When your first birth was terrifying, how do you go from never wanting to give birth again to saying yes to another baby?
After a traumatic first birth, Amy was left with significant fear of birth, of being unsupported, and of the hospital where she gave birth. She was adamant she’d never birth again. Eventually, after divorce and finding a lovely new man, she realised she wanted another baby. During her pregnancy she consciously prepared herself for an improved birth experience. I skyped with Amy as she sat on a gorgeous Australian beach. If you can handle the breezy sounds and occasional passing helicopter, you will love her story as much as I did.
What can you learn from Amy? You’ll probably gain your own insights as you watch and listen, but here are a few things I picked up:
Calm birth (and other variations of HypnoBirthing) are not necessarily for everyone. If you’re a noisy, talkative person who is not relaxed by silence, this model may not support you. Perhaps you’ll be better off swaying on a birth ball, rapping along to hip-hop music, like Amy did in her second, noisier, birth.
Choose people you trust to be with you on your birthing day. Ask yourself: “Will this person listen to me and do what I ask?”
Having a doula is a great move if you want a supportive presence, who will stay with you and advocate for you through the whole birth, including interventions and transferring to another birth place. Amy said her doula was like her watch dog, and helped her feel emotionally safe.
Read positive, empowering birth stories during pregnancy and right before birth.
It’s not the length of your birth, it’s how you feel.
A big baby does not necessarily mean a long, hard labour.
If you like to be informed, educate yourself about birth; Places, providers and options.
If I had to imagine my perfect anaesthetist to administer an epidural, I would choose Dr Robin Youngson. Too often I hear stories about women in labour being treated like patients, not people; being ‘talked over’ by care-providers and not given the respect they deserve. All it takes is a few minutes to help a birthing mother feel more emotionally safe. Robin makes this his priority, with amazing results.
Watch this video if you want to know what makes epidurals and c-sections the best they can be.
Watch this video if you want to know how to stay in control of your birth, when it includes surgery or intervention.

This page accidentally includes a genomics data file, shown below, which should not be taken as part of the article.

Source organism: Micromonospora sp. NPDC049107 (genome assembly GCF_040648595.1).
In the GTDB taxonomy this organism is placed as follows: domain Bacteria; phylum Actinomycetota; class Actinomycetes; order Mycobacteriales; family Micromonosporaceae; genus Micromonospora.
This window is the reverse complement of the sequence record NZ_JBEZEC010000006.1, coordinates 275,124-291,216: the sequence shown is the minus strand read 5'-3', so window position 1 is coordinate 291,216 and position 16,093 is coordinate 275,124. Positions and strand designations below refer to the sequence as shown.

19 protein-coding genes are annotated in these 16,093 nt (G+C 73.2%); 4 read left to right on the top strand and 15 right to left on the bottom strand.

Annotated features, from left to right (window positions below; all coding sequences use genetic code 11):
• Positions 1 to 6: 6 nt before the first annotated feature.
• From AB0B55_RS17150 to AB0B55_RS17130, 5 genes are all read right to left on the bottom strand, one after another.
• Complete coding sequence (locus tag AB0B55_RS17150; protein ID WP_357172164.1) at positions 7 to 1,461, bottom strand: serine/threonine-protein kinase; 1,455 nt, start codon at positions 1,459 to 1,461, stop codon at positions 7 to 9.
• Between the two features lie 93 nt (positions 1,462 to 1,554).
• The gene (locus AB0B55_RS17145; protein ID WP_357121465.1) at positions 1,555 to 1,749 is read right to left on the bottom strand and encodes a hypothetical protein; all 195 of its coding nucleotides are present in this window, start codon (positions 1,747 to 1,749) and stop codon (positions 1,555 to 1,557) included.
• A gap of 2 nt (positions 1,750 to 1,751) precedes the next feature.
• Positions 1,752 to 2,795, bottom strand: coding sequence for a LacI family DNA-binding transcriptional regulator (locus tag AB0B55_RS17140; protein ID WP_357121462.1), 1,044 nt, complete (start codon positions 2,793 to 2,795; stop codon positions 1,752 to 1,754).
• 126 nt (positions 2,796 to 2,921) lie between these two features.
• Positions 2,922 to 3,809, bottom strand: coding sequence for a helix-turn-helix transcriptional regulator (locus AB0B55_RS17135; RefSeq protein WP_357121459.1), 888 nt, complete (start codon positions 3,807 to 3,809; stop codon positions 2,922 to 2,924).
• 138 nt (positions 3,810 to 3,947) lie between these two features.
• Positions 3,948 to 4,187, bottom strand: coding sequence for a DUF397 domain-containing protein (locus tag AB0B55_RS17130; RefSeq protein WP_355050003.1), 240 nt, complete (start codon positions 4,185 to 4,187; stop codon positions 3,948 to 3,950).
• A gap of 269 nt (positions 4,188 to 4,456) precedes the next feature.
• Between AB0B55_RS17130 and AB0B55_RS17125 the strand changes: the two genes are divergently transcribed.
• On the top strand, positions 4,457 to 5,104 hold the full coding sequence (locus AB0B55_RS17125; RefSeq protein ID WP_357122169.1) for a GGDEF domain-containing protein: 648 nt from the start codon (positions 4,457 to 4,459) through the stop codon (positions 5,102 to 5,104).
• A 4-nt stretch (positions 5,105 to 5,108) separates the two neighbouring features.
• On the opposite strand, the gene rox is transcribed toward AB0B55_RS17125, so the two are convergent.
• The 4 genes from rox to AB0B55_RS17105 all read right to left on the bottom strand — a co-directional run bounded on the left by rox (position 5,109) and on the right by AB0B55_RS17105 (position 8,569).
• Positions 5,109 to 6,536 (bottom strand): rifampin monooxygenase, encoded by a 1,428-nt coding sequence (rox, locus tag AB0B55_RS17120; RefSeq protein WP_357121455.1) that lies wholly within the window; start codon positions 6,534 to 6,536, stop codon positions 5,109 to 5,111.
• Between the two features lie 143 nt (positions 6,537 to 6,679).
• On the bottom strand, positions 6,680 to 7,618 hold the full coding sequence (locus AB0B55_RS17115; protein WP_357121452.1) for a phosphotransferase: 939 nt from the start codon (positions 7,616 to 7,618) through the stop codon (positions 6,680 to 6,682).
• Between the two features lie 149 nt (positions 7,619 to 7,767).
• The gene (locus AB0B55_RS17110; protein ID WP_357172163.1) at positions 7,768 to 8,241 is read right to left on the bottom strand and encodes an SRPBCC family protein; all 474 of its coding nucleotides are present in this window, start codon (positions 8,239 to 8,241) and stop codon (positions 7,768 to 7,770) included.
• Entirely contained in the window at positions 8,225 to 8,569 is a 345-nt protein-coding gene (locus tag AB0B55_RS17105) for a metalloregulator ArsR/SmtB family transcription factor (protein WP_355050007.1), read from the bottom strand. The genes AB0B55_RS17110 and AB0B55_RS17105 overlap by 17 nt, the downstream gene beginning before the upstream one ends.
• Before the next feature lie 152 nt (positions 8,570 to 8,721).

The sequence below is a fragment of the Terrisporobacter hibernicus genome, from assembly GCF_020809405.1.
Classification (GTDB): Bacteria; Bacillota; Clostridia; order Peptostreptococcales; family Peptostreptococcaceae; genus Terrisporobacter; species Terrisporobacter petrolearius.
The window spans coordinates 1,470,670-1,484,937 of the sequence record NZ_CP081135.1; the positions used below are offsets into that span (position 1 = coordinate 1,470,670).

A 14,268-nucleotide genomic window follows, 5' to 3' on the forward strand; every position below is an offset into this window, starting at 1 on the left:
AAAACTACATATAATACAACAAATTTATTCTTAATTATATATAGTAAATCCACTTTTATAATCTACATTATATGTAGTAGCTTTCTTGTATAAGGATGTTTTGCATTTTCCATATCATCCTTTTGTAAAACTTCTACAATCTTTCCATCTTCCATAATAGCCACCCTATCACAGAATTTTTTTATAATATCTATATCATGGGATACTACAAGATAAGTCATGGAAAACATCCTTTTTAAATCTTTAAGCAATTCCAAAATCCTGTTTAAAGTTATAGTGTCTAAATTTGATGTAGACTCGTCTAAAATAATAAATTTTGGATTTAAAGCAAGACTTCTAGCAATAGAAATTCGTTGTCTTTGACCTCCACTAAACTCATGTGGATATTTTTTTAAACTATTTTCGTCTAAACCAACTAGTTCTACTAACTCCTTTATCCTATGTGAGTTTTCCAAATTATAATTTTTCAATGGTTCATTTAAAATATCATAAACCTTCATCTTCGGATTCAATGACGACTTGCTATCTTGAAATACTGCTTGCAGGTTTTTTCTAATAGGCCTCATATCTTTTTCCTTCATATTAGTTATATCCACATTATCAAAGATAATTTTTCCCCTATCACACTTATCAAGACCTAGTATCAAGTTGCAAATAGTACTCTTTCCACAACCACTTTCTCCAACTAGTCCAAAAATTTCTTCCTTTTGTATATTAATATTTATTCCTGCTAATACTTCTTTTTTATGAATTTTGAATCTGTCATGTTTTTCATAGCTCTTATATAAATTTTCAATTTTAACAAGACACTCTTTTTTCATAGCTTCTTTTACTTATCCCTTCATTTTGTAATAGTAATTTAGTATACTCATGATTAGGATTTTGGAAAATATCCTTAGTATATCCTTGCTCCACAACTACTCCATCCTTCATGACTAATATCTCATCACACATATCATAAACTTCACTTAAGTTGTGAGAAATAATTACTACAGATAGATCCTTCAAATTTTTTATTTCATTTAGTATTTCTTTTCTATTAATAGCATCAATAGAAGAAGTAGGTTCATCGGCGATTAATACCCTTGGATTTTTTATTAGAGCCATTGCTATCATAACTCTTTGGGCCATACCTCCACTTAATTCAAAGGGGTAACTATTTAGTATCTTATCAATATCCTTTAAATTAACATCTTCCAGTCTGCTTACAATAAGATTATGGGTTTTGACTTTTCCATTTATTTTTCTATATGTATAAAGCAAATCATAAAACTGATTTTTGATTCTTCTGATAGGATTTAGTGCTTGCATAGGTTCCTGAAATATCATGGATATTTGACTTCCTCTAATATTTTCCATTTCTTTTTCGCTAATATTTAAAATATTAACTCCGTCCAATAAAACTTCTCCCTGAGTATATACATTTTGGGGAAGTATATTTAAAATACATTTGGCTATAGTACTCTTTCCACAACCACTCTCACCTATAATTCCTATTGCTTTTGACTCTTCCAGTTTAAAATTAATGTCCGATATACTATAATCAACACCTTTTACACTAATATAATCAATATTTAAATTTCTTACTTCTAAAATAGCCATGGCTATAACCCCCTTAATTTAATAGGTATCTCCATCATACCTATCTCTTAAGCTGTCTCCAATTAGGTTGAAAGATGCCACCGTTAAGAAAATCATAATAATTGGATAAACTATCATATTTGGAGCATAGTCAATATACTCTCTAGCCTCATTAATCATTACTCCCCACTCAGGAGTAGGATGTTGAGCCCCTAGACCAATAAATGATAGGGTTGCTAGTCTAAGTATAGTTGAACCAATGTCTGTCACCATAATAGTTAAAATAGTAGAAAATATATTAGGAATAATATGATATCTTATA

Watch this birth if you want to be wiser about choosing your care provider for birth.
You get the message… just watch this video!
Years ago I found an article in a magazine about Robin. I was inspired about how his commitment to compassionate care in hospital changed lives. Dr Robin Youngson has worked with thousands of birthing mothers, as an anaesthetic specialist. He makes to time to connect with mothers, from the heart, before getting into the clinical business. I hope all care providers take his message to heart, and make emotional wellbeing as well as clinical outcomes a priority.
Share the message my friends. What was the one big takeaway for you from this interview? Go on, make a comment… I love to chat!
It makes sense that stories and media can increase anxiety about birth. But let’s go deeper. What if your own birth experience affects how you perceive birth and give birth?
Stop for a moment. The last thing I want is for you to add one more thing (‘Heal my own birth experience’) to your list before baby comes. Instead, merely be curious as you watch this interview with the legendary Elena Tonetti-Vladimirova. You will also definitely want to watch this, if giving birth previously was hard for you or your baby.
Elena’s work reveals that it’s never too late for a good birth. It’s great news! Everyone has the capacity to ‘go back in time’ and resolve stuck emotions. And it’s surprisingly easy; I know this from my own journey, and from working with my own clients. They are amazed how quickly the weight lifts from their shoulders (and hearts).
Memory is surprisingly malleable. Given the opportunity, deeply stored feeling-memories associated with early life events can be rewritten. If you have never experienced this sort of therapeutic work before, it might sound like mumbo jumbo. That’s ok. There is no pressure to leap in.
But, if you have deep-seated unhelpful and irrational behaviours, habits or fears that hold you back from living fully, or if you know your own birth was a bit of a nightmare, it could be worth exploring with a quality therapist.
PS Two questions: I would love to know what you think about ones own birth trauma impacting birth (and life). And what did your mother tell you about your own birth? Please share with kindness. Your words of wisdom are meaningful to me and countless mamas.